Published

October 06, 2017

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Your Chamber of Commerce: A Guide to Starting and Growing a Chamber of Commerce equips you with the basic tools to get your chamber up and running. We address the most frequently asked startup questions, provide a wide array of resources, and describe how an interested, well-organized group can create a climate for growth and success in the community.

Chamber of Commerce Overview

What Is a Chamber?

A chamber of commerce is a voluntary partnership of businesses and professionals working together to build a healthy economy and improve the quality of life in a community. As a chamber works to accomplish these goals, it must champion many different functions: economic developer and planner, tourist information center, business spokesperson, economic counselor and teacher, government relations specialist, human resources adviser, and public relations practitioner.

Who Are Chamber Members?

Chamber members are businesses, organizations, and individuals concerned with the socioeconomic climate of a community. These groups have joined together because they stand a better chance of getting things done when speaking with a collective voice. Chamber members can include the small hardware store on the corner, the mom-and-pop diner, the established bank downtown, franchise and major retailers, and the local baseball team. There are no limits or restrictions on the number or kind of members that choose to get involved in a chamber of commerce.

Who Leads a Chamber?

A chamber of commerce is run by its members. They elect a board of directors who determines policies and sets goals. The chief elected officer presides over all board meetings. A chamber’s day-to-day operations are handled by a professional manager. This person is generally a paid employee. Some small communities have a manager who is either a volunteer or a part-time employee. You can increase participation by encouraging members to work on committees. Committees can include economic development, education, government relations, human resources, public affairs, and tourism.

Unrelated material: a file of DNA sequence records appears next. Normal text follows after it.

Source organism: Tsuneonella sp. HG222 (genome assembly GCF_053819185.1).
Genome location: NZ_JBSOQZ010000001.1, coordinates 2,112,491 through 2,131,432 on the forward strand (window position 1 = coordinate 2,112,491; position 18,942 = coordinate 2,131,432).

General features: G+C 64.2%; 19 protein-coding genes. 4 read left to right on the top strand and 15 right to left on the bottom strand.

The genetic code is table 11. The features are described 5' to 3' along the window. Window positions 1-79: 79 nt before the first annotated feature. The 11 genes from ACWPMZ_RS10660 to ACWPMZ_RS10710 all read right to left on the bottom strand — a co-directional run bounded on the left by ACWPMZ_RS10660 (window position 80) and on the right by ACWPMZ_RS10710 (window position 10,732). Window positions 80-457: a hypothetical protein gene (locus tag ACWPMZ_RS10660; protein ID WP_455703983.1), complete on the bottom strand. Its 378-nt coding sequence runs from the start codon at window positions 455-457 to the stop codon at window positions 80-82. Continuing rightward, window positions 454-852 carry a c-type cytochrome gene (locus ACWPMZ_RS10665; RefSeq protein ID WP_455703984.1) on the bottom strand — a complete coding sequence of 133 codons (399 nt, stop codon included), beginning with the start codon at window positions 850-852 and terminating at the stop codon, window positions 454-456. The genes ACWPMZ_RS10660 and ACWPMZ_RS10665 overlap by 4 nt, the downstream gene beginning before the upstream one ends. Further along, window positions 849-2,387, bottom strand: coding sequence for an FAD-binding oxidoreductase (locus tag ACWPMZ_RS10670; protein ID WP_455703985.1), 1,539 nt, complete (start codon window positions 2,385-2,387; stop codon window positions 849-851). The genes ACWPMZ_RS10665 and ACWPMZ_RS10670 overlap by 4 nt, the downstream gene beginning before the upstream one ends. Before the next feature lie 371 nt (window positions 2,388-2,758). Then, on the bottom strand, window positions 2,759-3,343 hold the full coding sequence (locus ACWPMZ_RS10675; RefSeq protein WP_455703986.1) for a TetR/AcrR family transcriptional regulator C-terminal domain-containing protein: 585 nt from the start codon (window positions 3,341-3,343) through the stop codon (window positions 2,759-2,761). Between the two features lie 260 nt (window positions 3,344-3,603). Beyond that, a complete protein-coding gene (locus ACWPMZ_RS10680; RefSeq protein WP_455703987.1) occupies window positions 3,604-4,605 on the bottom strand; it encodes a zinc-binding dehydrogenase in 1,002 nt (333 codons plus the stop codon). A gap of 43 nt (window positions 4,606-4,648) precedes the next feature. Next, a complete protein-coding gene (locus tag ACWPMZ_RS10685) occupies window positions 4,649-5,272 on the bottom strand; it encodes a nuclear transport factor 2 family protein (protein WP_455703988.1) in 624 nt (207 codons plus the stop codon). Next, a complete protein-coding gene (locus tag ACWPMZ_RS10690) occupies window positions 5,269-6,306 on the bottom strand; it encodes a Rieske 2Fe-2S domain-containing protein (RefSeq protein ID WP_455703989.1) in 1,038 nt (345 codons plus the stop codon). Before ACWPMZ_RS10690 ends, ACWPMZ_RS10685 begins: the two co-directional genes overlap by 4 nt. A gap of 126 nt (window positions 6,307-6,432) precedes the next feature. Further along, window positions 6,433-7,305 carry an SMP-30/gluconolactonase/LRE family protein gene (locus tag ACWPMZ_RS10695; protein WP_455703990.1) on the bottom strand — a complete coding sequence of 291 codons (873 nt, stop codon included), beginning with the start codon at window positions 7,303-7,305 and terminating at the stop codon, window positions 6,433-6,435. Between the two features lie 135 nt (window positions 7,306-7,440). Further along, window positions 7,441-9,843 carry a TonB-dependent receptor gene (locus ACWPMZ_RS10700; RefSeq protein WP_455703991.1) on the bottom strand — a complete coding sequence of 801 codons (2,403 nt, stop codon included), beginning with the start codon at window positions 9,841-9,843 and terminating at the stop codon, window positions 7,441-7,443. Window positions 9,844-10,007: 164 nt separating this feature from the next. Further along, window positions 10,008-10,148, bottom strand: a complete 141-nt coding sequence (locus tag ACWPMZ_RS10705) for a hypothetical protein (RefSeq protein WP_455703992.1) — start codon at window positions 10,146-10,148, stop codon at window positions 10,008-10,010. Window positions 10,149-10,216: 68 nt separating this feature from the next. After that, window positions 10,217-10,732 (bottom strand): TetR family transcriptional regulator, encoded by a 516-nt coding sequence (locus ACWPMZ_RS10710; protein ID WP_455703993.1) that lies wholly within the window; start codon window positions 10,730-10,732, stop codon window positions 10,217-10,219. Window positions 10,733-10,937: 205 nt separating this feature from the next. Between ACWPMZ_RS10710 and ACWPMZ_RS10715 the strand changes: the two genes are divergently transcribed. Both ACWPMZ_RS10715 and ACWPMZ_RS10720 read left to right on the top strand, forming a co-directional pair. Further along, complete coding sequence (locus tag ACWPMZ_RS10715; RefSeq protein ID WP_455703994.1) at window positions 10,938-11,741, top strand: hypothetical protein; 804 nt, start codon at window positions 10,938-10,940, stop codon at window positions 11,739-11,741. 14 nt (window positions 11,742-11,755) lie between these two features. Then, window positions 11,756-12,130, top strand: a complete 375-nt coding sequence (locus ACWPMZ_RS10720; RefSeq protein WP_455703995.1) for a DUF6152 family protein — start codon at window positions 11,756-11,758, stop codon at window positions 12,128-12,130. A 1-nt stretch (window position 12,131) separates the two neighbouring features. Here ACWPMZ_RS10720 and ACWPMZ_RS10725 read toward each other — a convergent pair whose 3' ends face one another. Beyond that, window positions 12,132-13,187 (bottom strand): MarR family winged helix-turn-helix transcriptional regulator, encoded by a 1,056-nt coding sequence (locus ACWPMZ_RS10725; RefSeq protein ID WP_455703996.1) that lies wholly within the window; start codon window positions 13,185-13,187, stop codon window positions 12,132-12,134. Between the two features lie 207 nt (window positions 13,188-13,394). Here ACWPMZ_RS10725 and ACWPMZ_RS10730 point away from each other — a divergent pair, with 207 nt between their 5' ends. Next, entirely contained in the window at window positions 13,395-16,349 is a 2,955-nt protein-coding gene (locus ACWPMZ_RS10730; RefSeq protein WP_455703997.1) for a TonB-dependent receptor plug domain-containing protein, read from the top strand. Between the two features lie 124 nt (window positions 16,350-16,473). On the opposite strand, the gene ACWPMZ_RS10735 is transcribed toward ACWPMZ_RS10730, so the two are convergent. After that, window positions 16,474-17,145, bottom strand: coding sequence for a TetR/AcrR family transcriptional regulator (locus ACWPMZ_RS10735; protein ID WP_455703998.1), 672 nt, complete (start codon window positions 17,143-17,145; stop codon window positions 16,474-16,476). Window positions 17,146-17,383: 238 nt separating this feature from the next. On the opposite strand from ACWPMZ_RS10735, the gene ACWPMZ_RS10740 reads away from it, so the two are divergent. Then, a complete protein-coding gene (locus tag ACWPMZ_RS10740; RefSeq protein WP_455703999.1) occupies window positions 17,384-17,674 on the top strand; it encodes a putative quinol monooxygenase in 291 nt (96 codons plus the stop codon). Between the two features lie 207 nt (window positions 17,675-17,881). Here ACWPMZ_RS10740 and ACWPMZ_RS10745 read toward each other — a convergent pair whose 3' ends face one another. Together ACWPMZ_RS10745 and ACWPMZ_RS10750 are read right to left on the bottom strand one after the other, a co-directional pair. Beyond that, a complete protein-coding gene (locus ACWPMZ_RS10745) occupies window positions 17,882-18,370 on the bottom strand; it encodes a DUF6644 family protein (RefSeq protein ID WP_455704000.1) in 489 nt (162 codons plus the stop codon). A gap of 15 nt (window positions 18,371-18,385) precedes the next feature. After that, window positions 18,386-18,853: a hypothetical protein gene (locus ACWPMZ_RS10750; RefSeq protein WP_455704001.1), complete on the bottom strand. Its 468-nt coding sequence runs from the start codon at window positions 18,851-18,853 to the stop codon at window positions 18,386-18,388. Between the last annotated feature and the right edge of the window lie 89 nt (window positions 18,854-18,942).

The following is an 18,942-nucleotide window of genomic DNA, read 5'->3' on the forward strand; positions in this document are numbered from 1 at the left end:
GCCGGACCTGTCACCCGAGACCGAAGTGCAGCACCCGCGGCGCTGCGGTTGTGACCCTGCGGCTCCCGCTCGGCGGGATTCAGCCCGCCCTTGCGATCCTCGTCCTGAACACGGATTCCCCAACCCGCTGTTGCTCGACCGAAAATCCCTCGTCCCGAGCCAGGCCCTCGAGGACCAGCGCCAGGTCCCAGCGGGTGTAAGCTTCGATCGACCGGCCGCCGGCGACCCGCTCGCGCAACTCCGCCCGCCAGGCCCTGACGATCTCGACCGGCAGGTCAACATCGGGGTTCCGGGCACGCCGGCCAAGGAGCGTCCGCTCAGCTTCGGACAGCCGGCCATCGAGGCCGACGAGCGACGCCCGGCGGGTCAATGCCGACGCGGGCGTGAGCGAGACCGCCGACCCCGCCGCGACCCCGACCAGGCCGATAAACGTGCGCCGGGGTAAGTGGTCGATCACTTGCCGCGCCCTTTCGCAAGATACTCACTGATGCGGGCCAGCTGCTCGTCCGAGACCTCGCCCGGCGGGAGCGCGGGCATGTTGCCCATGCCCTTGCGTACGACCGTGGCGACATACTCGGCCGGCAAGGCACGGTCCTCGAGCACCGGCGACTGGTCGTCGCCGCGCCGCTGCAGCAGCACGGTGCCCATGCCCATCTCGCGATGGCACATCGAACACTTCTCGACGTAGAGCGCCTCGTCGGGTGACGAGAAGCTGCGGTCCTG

What Are the Objectives of a Chamber?

The chamber keeps these broad objectives in mind as it works to improve a community’s economy and quality of life:

  • Help businesses prosper and grow.
  • Increase job opportunities.
  • Encourage an orderly expansion and development of all segments of the community.
  • Contribute to the overall economic stability of the community.
  • Promote the nation’s private enterprise system of competitive marketing.


Sample Job Descriptions

Chamber Org Chart graphic

 

Chief Paid Executive

The chief paid executive of a chamber of commerce serves as the chief executive officer, carrying out the policies and directives of the membership.

Typical job titles in this classification: 

  • Executive Director 
  • Executive Vice President 
  • President
  • President & CEO or President/CEO

Operations Executive

The operations executive serves as the chief operating officer of the chamber. This position helps manage and oversee personnel to ensure the execution of the day-to-day business operations of the organization.

Typical job titles in this classification: 

  • Deputy Director 
  • Director, Internal Services 
  • Executive Assistant/Office Manager 
  • Office Manager 
  • Senior Vice President of Operations

Finance

This position maintains the organization’s financial records and prepares reports for the chief paid executive and the board. It also oversees the organization’s accounts receivable, accounts payable, and billing, among other financial activities.

Typical job titles in this classification: 

  • Chief Financial Officer 
  • Controller 
  • Director, Accounting 
  • Finance Director 
  • Vice President, Accounting

Communications

The Communications Department plans and manages all communications activities and publicity including staff, membership, and public information.

Typical job titles for this classification: